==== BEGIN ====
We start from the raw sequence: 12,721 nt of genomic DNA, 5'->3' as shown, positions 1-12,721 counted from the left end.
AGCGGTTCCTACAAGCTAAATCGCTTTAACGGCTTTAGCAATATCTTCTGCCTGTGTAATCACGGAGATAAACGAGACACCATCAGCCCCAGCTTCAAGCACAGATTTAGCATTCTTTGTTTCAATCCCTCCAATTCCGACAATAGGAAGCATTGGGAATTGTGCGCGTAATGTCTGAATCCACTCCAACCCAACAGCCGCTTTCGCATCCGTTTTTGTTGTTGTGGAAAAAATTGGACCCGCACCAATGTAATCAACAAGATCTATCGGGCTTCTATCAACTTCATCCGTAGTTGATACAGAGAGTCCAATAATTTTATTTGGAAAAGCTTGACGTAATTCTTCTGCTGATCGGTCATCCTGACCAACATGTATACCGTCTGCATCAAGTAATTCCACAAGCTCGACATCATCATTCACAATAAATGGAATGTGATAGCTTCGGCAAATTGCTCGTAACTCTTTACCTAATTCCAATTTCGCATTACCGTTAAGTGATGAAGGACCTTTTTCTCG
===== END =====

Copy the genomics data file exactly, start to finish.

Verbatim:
We start from the raw sequence: 12,721 nt of genomic DNA, 5'->3' as shown, positions 1-12,721 counted from the left end.
AGCGGTTCCTACAAGCTAAATCGCTTTAACGGCTTTAGCAATATCTTCTGCCTGTGTAATCACGGAGATAAACGAGACACCATCAGCCCCAGCTTCAAGCACAGATTTAGCATTCTTTGTTTCAATCCCTCCAATTCCGACAATAGGAAGCATTGGGAATTGTGCGCGTAATGTCTGAATCCACTCCAACCCAACAGCCGCTTTCGCATCCGTTTTTGTTGTTGTGGAAAAAATTGGACCCGCACCAATGTAATCAACAAGATCTATCGGGCTTCTATCAACTTCATCCGTAGTTGATACAGAGAGTCCAATAATTTTATTTGGAAAAGCTTGACGTAATTCTTCTGCTGATCGGTCATCCTGACCAACATGTATACCGTCTGCATCAAGTAATTCCACAAGCTCGACATCATCATTCACAATAAATGGAATGTGATAGCTTCGGCAAATTGCTCGTAACTCTTTACCTAATTCCAATTTCGCATTACCGTTAAGTGATGAAGGACCTTTTTCTCG